Film: Films from a Russian Apocalypse

Six metaphysical classics to bring you down, man
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The Independent Culture
Sergei Paradjanov's The Colour of Pomegranates (1968). Sent to the gulags for all kinds of transgressions, Paradjanov's lavishly baroque aestheticism was not what the Soviet authorities wanted to see. Aristakisyan turned up on Paradjanov's doorstep when he was only 20.

Elem Klimov's Come and See (1985). Disliked by liberal Russians for its re-writing of the war on the Eastern Front, it is nevertheless one of the most damaging, terrifying anti-war films ever made. He has not made a film since.

Andrei Tarkovsky's Stalker (1979). Tarkovsky is the granddaddy of Russian metaphysics and this, according to some, is his magnum opus, a futurist fantasy and political allegory set in some decayed and mysteriously powerful interzone.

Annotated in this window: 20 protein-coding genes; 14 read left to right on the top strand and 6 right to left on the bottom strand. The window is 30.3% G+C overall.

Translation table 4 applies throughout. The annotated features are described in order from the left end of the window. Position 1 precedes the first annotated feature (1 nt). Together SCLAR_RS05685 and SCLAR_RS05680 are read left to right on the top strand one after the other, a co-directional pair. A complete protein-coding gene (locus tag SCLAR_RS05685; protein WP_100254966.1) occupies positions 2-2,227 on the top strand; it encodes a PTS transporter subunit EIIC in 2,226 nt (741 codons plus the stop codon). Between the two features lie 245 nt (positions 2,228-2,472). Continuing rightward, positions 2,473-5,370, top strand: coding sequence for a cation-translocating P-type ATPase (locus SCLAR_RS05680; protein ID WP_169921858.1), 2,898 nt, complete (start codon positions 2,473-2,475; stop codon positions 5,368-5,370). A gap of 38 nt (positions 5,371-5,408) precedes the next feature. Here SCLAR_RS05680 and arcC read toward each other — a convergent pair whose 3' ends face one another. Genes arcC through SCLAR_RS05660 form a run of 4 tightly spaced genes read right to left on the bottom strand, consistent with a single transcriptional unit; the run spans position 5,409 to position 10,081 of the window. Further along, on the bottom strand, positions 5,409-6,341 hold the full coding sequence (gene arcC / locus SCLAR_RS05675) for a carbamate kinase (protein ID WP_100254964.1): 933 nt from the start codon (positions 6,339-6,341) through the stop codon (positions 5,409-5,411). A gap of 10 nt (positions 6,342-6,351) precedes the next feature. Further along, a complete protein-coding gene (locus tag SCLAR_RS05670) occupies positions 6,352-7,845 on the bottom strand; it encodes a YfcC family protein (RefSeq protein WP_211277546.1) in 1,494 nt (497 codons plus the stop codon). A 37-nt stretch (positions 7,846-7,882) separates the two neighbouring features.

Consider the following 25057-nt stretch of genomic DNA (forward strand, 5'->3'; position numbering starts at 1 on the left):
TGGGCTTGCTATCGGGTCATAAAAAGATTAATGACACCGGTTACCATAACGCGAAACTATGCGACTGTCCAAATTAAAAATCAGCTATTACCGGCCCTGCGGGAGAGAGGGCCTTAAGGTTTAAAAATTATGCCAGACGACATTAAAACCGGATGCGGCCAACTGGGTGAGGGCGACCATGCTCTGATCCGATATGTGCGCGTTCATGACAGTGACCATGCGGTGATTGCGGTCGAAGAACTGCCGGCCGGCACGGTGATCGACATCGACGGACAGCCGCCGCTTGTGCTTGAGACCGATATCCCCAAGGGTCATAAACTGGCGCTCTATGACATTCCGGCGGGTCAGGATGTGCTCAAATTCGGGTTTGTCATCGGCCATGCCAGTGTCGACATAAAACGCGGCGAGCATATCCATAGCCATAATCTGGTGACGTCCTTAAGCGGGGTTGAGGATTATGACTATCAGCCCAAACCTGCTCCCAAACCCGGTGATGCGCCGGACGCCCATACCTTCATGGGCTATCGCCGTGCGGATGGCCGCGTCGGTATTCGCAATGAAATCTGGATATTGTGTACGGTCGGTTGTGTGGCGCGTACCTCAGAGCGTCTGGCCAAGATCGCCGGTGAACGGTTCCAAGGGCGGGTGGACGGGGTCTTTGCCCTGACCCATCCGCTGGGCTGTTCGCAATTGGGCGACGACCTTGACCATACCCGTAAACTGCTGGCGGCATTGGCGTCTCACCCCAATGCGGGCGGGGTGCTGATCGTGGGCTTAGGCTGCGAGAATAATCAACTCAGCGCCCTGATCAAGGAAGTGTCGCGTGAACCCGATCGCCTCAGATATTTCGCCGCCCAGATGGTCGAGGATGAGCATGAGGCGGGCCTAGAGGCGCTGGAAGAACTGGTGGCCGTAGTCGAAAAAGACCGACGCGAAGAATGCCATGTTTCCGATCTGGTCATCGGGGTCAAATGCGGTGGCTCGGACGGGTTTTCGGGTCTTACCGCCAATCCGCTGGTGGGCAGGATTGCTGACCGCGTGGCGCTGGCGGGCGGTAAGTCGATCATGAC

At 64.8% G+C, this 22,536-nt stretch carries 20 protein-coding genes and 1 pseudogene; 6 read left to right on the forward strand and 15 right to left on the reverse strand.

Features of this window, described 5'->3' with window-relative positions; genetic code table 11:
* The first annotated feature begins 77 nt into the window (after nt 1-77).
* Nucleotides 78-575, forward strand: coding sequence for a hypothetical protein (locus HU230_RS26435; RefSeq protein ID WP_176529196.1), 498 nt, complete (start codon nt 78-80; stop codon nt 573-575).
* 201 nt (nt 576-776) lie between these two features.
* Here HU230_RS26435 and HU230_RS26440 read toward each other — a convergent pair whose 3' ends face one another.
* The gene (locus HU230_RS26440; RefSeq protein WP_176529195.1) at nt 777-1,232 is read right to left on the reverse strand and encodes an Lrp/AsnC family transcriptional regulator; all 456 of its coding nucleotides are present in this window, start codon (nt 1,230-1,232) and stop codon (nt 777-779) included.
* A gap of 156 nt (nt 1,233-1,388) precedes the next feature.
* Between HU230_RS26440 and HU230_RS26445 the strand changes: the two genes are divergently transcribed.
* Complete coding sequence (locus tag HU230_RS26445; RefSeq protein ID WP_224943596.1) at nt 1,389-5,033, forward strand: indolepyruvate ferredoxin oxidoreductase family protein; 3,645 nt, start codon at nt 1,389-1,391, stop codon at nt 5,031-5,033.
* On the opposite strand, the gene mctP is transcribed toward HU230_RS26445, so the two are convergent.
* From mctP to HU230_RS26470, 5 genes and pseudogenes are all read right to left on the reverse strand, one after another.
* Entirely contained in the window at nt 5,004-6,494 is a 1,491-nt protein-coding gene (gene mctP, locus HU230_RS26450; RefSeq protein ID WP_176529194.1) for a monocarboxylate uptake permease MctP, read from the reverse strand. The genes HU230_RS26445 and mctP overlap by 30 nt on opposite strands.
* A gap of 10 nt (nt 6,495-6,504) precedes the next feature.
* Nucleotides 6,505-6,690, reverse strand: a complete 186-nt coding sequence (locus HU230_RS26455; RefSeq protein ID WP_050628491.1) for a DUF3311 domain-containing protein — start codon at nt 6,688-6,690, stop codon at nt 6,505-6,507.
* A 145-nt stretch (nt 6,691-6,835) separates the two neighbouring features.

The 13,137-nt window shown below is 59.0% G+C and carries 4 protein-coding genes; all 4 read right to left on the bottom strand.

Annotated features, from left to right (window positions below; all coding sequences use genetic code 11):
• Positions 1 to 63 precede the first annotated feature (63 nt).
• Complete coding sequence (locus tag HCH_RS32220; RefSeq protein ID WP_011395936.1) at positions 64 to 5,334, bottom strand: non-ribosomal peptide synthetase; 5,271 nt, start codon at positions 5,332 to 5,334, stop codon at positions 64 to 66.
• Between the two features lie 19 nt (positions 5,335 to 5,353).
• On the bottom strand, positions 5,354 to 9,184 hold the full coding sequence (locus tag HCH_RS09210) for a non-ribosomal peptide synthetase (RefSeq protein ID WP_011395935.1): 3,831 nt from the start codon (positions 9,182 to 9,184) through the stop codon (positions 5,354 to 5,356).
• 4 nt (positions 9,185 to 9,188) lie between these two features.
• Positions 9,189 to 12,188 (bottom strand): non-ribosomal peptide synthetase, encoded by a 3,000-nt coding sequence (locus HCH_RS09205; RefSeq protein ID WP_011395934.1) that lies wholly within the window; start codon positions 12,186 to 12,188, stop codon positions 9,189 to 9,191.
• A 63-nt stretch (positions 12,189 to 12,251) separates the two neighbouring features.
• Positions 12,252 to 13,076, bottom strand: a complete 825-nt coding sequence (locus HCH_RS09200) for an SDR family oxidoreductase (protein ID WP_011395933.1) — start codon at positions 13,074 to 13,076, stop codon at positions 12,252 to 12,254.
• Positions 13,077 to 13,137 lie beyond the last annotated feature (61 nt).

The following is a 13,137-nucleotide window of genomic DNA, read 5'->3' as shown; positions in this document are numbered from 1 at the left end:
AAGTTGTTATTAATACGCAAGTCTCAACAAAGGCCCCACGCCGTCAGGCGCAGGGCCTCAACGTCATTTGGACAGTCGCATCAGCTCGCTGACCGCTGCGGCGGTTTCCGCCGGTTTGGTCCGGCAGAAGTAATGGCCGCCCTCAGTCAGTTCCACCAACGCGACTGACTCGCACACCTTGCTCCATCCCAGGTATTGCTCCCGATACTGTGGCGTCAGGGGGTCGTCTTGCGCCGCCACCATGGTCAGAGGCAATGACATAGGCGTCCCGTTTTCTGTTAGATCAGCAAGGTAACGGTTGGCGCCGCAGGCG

Grigory Kozintsev's King Lear (1971). A Shakespeare adaptation, staged among large boulders with half-naked actors on a freezing steppe. Even Lear's castle is decomposing into the raw materials of nature. Do we scent a metaphor here?

Alexander Sokurov's Days of Eclipse (1988). Another non-commercial auteur in a similar maverick mould to Aristakisyan. This is set in a desert in Soviet Central Asian where a doctor experiences exile.

Vladimir Tumaev's Moon Dogs (1995). Unreleased in the West, this tale of a 12-year-old girl dying of Aids in a Russian orphanage is said to have a grim, forbidding stamp on it. No holds barred.